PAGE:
We all come to the struggle from our own perspective, with our own knowledge and with our own story. I was involved in human rights and social justice work but, like many people of my generation, I believed for far too long that the environmental cause was the special interest of a select group of passionate people who believed that animals and plants needed better protection from human behaviour. I was not unsympathetic but I did not see where I fitted into this movement. The first step towards involvement in the struggle was an intellectual awakening, an “ah-ha” moment when I grasped how ecology was impacting on human development and vice versa: how the welfare of people around the world was directly tied to the welfare of the planet itself. It can seem terribly obvious now, but 20 years ago we had to fight to have the connections between international solidarity and development and ecological justice recognised. Development, I realised, is not only about economic growth, but about social welfare, the preservation of culture and social resilience. “Ecology” means all of this: the study of what surrounds us and the inter – actions between us.
The other trigger for my engagement was more spiritual and emotional. In 2015, two things happened which had a lasting impact on me. Pope Francis’ ground-breaking encyclical Laudato Si’ was published. I read it through the night, highlighting passages to come back to reread. I found myself using my marker on every page. It is hard to communicate how profound an impact this document had on the life of someone like myself, a Canadian Catholic working in the development sector. This is a wealthy country where natural resources seem endless but which has a darker story behind its shiny public image. We live with the ghosts of peoples whose culture, whose lives, whose way of living were violently and intentionally stolen from them.
In the same year, the Truth and Reconciliation Commission of Canada on the Indigenous Residential Schools published its findings and calls to action. It became crystal clear that the cries of people and of peoples and the cry of the Earth were one. When you have benefited your whole life from the violence done unto others, when you have access to clean water, safe schools, warm homes only because you are from the settler community, the connection between land and people is no longer an abstract question. It becomes your chant and your prayer. You have a responsibility to be on the side of justice, and to begin to repair these broken relationships between peoples and between people and planet.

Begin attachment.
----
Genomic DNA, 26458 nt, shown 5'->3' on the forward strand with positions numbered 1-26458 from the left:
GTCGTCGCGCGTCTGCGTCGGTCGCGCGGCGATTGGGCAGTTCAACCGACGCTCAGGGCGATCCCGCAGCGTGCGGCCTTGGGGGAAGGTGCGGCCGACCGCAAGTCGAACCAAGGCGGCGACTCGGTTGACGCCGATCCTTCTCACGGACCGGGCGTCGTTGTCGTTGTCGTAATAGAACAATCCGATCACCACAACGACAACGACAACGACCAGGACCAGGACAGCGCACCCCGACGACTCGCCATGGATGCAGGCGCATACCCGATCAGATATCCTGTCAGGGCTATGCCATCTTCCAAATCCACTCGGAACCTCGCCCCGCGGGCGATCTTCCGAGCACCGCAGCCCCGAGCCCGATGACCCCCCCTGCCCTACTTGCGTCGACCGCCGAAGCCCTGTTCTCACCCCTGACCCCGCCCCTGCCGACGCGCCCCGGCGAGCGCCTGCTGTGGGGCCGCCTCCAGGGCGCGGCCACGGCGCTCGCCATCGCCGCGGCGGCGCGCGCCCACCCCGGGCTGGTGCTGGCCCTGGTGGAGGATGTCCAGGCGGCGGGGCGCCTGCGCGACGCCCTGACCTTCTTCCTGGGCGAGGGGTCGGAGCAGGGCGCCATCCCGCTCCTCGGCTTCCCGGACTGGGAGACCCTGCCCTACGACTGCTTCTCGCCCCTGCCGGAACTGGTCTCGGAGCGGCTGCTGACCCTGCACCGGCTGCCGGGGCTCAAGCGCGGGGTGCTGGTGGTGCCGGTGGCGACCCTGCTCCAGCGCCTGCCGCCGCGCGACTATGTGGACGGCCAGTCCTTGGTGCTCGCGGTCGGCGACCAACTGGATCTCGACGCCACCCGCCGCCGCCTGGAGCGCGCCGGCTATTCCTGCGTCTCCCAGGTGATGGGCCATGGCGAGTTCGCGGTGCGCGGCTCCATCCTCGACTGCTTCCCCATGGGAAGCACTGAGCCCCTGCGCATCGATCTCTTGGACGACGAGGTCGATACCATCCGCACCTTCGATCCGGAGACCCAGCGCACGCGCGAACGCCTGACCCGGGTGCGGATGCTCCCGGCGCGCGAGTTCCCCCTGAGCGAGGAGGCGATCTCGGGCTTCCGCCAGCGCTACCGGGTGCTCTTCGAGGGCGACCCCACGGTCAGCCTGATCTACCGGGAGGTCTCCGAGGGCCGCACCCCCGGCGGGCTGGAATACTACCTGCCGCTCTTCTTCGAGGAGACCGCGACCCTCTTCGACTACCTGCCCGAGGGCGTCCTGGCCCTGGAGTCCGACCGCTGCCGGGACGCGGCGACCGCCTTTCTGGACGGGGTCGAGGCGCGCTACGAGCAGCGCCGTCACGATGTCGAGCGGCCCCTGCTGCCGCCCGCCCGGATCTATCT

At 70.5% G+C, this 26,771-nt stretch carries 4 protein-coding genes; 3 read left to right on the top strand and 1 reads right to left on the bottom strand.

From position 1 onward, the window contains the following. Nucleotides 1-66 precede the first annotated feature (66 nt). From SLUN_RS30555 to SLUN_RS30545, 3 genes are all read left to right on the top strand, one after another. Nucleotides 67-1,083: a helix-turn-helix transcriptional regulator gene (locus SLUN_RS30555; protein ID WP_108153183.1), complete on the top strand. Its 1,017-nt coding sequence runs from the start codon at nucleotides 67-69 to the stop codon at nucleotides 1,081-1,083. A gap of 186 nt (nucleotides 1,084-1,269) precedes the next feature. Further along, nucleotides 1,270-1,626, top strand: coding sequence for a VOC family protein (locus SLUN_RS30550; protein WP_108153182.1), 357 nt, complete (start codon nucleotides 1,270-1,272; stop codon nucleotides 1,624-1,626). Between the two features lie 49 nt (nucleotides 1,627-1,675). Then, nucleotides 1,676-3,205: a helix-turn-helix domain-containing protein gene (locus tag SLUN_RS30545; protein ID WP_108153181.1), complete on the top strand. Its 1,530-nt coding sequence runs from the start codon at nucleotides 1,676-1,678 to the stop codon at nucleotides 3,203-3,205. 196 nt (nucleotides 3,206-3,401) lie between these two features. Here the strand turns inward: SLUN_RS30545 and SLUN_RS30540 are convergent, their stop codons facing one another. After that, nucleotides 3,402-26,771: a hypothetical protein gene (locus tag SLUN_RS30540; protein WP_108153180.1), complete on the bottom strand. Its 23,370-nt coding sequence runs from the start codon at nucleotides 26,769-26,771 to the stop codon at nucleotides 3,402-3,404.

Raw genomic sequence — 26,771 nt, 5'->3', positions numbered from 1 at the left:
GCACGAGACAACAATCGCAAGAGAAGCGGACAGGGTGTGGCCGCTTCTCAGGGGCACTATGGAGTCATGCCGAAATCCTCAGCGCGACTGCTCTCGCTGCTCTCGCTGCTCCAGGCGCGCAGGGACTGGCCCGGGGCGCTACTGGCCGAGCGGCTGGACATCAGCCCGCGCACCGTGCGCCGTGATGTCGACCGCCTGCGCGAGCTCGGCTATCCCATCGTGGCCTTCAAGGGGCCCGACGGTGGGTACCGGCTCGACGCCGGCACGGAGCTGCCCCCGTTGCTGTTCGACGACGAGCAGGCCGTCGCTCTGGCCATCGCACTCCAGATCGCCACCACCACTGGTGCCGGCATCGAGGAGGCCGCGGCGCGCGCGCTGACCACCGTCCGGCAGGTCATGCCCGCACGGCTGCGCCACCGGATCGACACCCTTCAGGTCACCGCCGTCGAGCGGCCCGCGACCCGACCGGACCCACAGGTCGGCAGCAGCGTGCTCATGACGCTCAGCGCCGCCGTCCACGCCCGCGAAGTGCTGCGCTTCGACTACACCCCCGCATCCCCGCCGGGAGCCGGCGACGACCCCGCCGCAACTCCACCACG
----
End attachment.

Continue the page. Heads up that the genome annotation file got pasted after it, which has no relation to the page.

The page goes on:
These two learning experiences continue to drive me to unlearn and learn again, to do what I can to ensure that all voices are heard, not just those of the powerful. There are so many different journeys towards action and commitment, so many different triggers and obstacles; but in the end what moves us all is courage: to change, to act, to react. In my life and my work, I have come across so many activists, many of them women, who are defending their land and environment with extraordinary courage. Some have lost everything because they have done what they felt was right for their communities: opposing ecological destruction, deforestation or megadam projects. Berta Cáceres was a Honduran environmental activist and indigenous leader who was shot dead in her home; Máxima Acuña is a Peruvian subsistence farmer who has refused to sell her land to a mining corporation in spite of years of violent intimidation. The difference they and many others have made won’t be forgotten, and whenever I hesitate, I think about their stories and know that we can all contribute to their fight.
Courage will for some of us mean being willing to confront our colonial attitudes and our arrogance. Elaine Alec, an Indigenous author from Canada, has said this hasn’t happened yet because so many of us don’t want to face some uncomfortable truths. “We cannot lead a real climate justice fight without dealing with our ghosts from the past,” she says. “But the more we share, the more we contribute, and the more we move away from our comfort zones, the easier it gets for everyone else to also move.” She concludes: “Keep moving, keep modelling, keep growing, even when it’s hard.” It’s time for us to be brave, and to face our ghosts, because only through that path will something beautiful and powerful arise.
Josianne Gauthier is Secretary General of CIDSE
Image © REUTERS / Bruno Kelly – stock.adobe.com